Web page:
time high, right? So there’s a lot of
dry fire in the woods, and all it needs is a spark. And I think these guys are
aware of what’s happening. ASH BENNINGTON: And that
roll off could be the spark. DANIEL RUIZ: That roll
off will be the spark. Auto manufacturers
have been very vocal about they’re ready
for a recession. They are recession proof. The total vehicle sales can
drop down to 10 million, and they will break even. So investors, please don’t
worry, everything is fine. ASH BENNINGTON: Put
those numbers in context in terms of where
we are right now. DANIELLE DIMARTINO
BOOTH: 17.5 in fairyland. DANIEL RUIZ: We’re at 17, 17.5. DANIELLE DIMARTINO BOOTH:
With seasonal adjustments. DANIEL RUIZ: So
here’s the thing. Again, I’m a student of history. I’ve gone back,
and I know what put General Motors out of business. And it was negative margins. The only way that they sell
10 million cars a year, and not shut the doors, is
if they can maintain margins. Which is interesting and
could be behind the reason why they’re not
cutting incentives. Now here’s my question,
and this is political, how do you think it goes
over in this administration if you cut production ahead
of margins and lose jobs? DANIELLE DIMARTINO
BOOTH: Oh gosh. Talk about toxicity. I mean, look, the irony of
casting a light on General Motors to the extent
that President Trump did is that it actually
made things worse. It did. You had the Halloween surprise. GM came out with this
gorgeous earnings report. It was just phenomenal. And then there was
this little asterisk at the bottom that
said, by the way, we’re going to ask a third of
our North American workforce to voluntarily leave. Several months later,
that didn’t work, they just fired them. So Trump can try to influence
how these makers operate. But when push comes
to shove, they have magnificent
pension obligations, retirement benefits that
they have to think about. These are things
nobody even talks about until you’re in recession. But it is a pile on
effect now if you see a sales decline
of the magnitude that you’re describing. DANIEL RUIZ: Right. And the math only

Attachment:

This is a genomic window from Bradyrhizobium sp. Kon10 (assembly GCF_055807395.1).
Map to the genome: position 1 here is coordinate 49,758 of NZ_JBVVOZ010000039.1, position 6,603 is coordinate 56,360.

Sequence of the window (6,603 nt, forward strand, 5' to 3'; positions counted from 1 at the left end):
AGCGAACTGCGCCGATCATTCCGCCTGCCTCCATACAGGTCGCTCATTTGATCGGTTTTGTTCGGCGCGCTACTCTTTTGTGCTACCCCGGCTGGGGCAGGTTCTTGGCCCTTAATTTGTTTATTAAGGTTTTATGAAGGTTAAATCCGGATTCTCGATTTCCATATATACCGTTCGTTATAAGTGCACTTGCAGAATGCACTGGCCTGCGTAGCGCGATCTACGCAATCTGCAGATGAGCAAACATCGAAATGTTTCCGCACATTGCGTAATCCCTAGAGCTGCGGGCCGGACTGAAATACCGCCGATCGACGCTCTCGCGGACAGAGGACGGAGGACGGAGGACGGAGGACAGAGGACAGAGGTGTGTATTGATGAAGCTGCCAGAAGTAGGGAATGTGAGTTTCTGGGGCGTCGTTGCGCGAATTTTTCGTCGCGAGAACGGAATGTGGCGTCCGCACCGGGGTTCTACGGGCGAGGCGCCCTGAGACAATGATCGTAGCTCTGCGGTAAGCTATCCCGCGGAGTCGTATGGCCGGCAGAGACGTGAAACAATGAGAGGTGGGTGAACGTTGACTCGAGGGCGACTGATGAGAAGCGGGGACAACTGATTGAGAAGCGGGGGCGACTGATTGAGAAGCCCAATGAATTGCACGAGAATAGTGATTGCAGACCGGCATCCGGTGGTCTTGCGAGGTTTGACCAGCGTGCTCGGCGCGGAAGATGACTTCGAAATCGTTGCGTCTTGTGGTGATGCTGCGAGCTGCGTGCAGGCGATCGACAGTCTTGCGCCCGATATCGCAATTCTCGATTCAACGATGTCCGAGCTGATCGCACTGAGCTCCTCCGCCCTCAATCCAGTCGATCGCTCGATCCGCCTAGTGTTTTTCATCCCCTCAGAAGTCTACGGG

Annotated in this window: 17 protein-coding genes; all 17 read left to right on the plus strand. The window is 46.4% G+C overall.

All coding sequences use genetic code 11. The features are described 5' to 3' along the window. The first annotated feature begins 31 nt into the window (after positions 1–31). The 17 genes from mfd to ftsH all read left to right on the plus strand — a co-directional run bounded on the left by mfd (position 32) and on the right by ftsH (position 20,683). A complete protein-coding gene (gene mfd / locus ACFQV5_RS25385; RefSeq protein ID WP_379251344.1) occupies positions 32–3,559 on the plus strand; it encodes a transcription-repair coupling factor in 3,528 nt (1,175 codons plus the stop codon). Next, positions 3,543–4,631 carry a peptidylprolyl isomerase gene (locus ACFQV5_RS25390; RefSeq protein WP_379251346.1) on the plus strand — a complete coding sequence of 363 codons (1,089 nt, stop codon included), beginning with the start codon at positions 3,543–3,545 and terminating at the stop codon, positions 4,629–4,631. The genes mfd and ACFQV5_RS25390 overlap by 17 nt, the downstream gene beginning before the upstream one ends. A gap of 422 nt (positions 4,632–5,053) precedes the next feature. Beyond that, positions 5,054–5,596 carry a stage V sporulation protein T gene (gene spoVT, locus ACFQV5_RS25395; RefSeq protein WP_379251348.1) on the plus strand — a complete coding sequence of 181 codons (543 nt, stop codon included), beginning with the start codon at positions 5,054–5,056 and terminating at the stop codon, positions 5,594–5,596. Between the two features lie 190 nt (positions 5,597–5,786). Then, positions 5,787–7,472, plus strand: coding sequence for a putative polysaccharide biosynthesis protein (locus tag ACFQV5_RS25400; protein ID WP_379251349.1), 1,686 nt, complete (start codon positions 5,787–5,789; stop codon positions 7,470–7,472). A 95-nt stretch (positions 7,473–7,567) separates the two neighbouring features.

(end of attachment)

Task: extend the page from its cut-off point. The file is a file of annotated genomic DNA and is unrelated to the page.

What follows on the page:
works in one way in and that’s a view
protect margins. And I don’t think that cutting
production ahead of margins is going to go very well. ASH BENNINGTON: So
final conclusions, behind the asterisks, behind
the seasonal adjustments, behind the data
massaging, what do you think we’re looking
at six to 12 months? DANIEL RUIZ: The
final conclusion is that I think that pricing– again, the process
of price discovery is going to be forced,
one way or the other. And when that happens, the
dominoes just keep falling. They just keep falling. I wish I could be more positive,
but it is my responsibility to my clients to the
viewers to tell them how it is, whether
it’s pretty or ugly. And there’s not a lot
of pretty right now. And we should have
been doing something about it six, seven months ago. And now we’re at
a critical point. ASH BENNINGTON: On that
optimistic note, Danielle, I have a feeling you’re not
going to cheer me up, either. DANIELLE DIMARTINO
BOOTH: Well, if you look at highways in the world,
China used to have none. Now it has millions
of miles of highway. Obviously, the United
States is the same way. 17 million cars sold in
2018, 28 million in China. But if both of these markets
hit a wall after a 20 year expansion, and an
extremely profitable lucrative global
industry, where would they turn to get that
next leg up of growth? Because I tell you what,
India may have more people. It also happens to have
743 miles of highways. That is not a typo. So there’s no global
population pool that you can look to continue
super charging global car manufacturing and all of
the well-paying jobs that are produced, even
as a society, we’re turning to electric
vehicles and ride sharing. So I see nothing to
suggest to me that after 20 glorious years of profits,
that the global auto industry is not going to now become
a drag on global growth. ASH BENNINGTON: Sounds like
unconventional monetary policy is not going to be
exited any time soon. DANIELLE DIMARTINO
BOOTH: Oh boy. No, we’re definitely
going to the zero bound. And you know, it’s
interesting you bring that up, because if housing and autos
do indeed continue to weaken, then the market is rightly
pricing in Federal Reserve rate cuts this year. And as a rule of thumb, once the
Fed hits the Go button on rate cuts, you get one a month. And if they are, as the
politicians are clamoring for, 50 basis points instead of
the 25 basis point hikes, if they reduce rates
by 50 basis points, we could be at the zero
bound in five months time, just like that, and
launching quantitative easing. Which is part of why the
stock market is so excited. ASH BENNINGTON: Cue infinity. DANIELLE DIMARTINO
BOOTH: Cue infinity. Let’s blow that
balance sheet bucket. 8 million, 9
million, 10 million. Because that’s all bond
traders talk to me about. Is, just how big do you
think it can get, Danielle? And I’m, like this
is just phenomenal, because if you prove that you
cannot shrink the Fed’s balance sheet, then you’re refuting Ben
Bernanke’s original assertion that it was going
to be temporary. And because it was temporary,
it was not a formal monetization of the debt. Guess what– it is. ASH BENNINGTON: On
that note, guys, thank you so much for coming. DANIEL RUIZ: It’s a pleasure. ASH BENNINGTON: Hopefully,
next time, we’ll have you back up more
optimistic message. DANIELLE DIMARTINO BOOTH: Yes. Well, right before
I get the new car. Yes, bring it on. ASH BENNINGTON: Daniel,
thank you, Danielle, thank you so much. DANIELLE DIMARTINO
BOOTH: Thank you.